For 2014, Girard-Perregaux introduces its first triple axis tourbillon timepiece, adding another degree of complication to its existing bi-axial tourbillon collection of watches. The Girard-Perregaux Tri-Axial Tourbillon limited edition set has been released almost quietly, as Girard-Perregaux is focusing much of its attention on the Constant Escapement series, which incorporates their novel new silicon-based constant force escapement system. In reality, however, the two complicated timepieces exist in entirely different worlds; both ultra-high-end, but the Girard-Perregaux Tri-Axial Tourbillon comes in at over three times the price of the Constant Escapement.
There are some people who might not understand the concept of a three axis tourbillon, so allow me to explain a bit. Of course, the best understanding will come from viewing the video. First of all, we are not talking about three different tourbillons. There are some watches (such as from Roger Dubuis and Greubel Forsey) that have multiple tourbillons. Rather, we are talking about a single tourbillon that rotates on three axis points – versus one axis point.
What purpose does offering multiple axis points of rotation offer? Well, none really, aside from artistic and mechanical value. It has been shown that a tourbillon mechanism – originally designed to help pocket watches be more accurate – doesn’t really add much to a wrist watch. We see tourbillons a lot because of their decorative value and complexity. It is not only difficult to design tourbillons, but it is difficult to assemble them. There are simply so many parts in such a small area.
Tourbillons with multiple axis points are a particular pain to produce and design because you have tourbillons within tourbillons. The Girard-Perregaux Tri-Axial Tourbillon consists of a central one minute (60 second) tourbillon, a middle 30 second tourbillon, and an outer 2 minute (120 second) tourbillon. This means that each axis point rotates at a different rate, and the visual result is very impressive. There is also an incredible density of small parts.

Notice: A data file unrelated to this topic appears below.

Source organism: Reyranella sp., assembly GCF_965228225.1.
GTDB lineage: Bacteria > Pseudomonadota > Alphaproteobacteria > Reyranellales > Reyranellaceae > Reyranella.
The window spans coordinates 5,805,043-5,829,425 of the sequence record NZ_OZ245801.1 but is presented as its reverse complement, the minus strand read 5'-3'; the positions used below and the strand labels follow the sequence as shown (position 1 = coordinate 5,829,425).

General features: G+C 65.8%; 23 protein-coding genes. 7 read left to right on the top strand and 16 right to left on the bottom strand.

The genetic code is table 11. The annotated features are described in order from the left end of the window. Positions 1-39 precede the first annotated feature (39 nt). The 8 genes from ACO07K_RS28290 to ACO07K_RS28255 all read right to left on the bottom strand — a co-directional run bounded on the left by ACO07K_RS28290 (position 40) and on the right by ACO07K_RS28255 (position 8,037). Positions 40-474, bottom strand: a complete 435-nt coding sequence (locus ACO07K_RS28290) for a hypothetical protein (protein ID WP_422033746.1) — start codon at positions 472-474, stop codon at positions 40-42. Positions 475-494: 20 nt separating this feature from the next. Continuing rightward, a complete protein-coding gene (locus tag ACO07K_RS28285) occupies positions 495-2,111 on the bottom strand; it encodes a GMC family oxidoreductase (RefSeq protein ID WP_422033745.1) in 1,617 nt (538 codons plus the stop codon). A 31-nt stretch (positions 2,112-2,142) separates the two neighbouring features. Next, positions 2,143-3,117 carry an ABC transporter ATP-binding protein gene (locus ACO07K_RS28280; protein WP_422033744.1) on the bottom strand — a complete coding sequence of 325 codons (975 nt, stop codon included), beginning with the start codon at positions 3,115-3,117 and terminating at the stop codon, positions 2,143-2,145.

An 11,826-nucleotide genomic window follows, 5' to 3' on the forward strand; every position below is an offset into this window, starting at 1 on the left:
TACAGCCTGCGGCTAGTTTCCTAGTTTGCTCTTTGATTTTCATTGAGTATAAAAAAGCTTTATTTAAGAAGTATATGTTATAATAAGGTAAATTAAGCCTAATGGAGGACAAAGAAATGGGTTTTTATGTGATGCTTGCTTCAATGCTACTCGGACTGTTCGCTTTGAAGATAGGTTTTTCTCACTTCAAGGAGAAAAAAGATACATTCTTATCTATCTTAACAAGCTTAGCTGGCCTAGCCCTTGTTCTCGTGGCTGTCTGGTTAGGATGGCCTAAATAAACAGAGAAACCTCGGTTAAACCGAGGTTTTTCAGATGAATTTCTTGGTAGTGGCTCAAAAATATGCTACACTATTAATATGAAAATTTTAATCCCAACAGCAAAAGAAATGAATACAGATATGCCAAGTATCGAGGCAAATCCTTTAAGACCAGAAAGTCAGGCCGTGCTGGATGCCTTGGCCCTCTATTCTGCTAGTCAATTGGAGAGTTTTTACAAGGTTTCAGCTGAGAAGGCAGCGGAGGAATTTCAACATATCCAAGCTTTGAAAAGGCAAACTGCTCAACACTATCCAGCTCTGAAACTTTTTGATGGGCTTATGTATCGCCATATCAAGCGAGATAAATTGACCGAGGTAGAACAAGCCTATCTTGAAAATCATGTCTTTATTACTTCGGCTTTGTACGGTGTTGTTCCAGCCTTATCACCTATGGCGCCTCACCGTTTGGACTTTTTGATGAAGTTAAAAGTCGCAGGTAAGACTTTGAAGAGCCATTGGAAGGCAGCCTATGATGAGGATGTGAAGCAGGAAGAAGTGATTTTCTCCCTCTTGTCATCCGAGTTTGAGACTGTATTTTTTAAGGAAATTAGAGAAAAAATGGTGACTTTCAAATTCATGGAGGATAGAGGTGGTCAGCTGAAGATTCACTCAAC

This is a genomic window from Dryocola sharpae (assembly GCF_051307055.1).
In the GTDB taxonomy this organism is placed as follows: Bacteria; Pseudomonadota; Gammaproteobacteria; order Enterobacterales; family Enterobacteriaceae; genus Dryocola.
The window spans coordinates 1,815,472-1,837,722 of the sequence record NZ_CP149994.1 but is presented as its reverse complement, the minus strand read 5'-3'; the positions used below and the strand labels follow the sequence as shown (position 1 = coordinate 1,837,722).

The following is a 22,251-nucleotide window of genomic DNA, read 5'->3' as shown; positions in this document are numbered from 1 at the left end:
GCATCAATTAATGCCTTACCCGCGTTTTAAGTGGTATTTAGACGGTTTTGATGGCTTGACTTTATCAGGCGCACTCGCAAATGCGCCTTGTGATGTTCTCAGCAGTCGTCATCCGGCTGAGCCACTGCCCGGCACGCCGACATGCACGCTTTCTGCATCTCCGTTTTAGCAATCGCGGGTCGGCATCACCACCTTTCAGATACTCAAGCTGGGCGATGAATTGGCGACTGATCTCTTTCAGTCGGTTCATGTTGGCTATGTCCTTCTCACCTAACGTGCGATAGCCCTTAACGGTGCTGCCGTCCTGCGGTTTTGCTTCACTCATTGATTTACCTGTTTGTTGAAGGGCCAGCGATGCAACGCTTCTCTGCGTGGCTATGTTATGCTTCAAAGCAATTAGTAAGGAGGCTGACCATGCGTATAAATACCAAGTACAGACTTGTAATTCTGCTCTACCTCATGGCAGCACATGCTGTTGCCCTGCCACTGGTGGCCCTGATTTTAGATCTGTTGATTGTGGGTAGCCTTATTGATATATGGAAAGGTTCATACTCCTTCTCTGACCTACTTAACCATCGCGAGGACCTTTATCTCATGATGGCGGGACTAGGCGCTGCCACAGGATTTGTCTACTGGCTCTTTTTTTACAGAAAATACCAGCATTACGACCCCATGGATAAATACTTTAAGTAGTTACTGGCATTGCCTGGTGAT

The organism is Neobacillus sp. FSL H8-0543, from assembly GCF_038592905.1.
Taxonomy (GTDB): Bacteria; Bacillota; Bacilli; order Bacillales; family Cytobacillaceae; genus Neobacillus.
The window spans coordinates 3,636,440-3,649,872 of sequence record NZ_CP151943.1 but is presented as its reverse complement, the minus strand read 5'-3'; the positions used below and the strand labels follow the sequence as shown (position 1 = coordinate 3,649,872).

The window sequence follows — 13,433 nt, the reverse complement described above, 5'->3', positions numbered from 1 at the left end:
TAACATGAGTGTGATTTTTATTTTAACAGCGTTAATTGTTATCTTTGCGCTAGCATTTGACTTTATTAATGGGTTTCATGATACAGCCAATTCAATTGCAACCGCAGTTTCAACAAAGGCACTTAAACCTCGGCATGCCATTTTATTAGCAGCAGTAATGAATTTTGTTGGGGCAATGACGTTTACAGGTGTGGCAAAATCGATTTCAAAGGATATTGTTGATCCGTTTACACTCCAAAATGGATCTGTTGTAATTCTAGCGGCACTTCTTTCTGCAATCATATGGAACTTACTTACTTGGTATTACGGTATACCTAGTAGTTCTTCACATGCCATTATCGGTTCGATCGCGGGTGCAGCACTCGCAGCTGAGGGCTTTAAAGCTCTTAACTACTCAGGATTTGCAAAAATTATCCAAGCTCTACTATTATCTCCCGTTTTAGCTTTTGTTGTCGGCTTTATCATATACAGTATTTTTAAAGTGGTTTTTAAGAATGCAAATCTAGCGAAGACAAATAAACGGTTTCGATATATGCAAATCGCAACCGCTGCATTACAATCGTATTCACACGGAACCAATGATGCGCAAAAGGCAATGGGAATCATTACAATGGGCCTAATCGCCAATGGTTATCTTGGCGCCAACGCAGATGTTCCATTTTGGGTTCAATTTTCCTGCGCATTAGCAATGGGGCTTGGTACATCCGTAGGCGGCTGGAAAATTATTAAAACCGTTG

The entire tourbillon assembly in the Girard-Perregaux Tri-Axial Tourbillon is 13.78mm across in diameter, and it weighs just 1.24 grams. In that tiny space, there are 140 parts. Try to imagine what it is like to produce, decorate, assemble, and adjust just this tiny mechanism. Literally, the smallest error will result in the tourbillon system not working, as a range of gears must dance in unison. Furthermore, the complexity of the triple axis tourbillon holds the regulating organ of the watch. So in addition to the Girard-Perregaux Tri-Axial Tourbillon needing to actually work, it needs to work well in order for the timepiece to reliably indicate the time.
Adjustment of the balance wheel inside of the three axis tourbillon is also necessary. It contains 16 18k pink gold screws that must be carefully adjusted to ensure proper rotational balance, so that the watch’s timing rate results are within an acceptable range of accuracy. This must be done in tandem with ensuring that the entire tourbillon system works properly. In a sense, a triple axis toubillon is an exercise in mechanical futility as it does not add functionality, but as watch lovers, we deem it to be a heralded form of art.
In a typical Girard-Perregaux system, the bridges on the tourbillon cage are produced in their typical “three bridges” style with arrow-tipped bridge ends. Even in this micro-space, Girard-Perregaux is keen on infusing a sense of brand DNA. All of this is part of the caliber GP09300-0001 movement, a new mechanism dedicated to the Girard-Perregaux Tri-Axial Tourbillon. The movement is manually wound with 52 hours of power reserve. It operates at a frequency of 3Hz (21,600 bph) and is made up of 317 parts.
The movement features an off-centered dial for the time, as well a handy power reserve indicator. Of course, there is the wide open window for the tourbillon, which has a bubble in the sapphire crystal to make room for it. Such “bubbles” in the crystal are becoming more acceptable these days. It was perhaps Zenith that first introduced them in the original Zero-G Tourbillon that later turned into the Christophe Colomb collection. Other brands, such as Harry Winston also use bubbles in the crystal to make space for their complex tourbillon complications.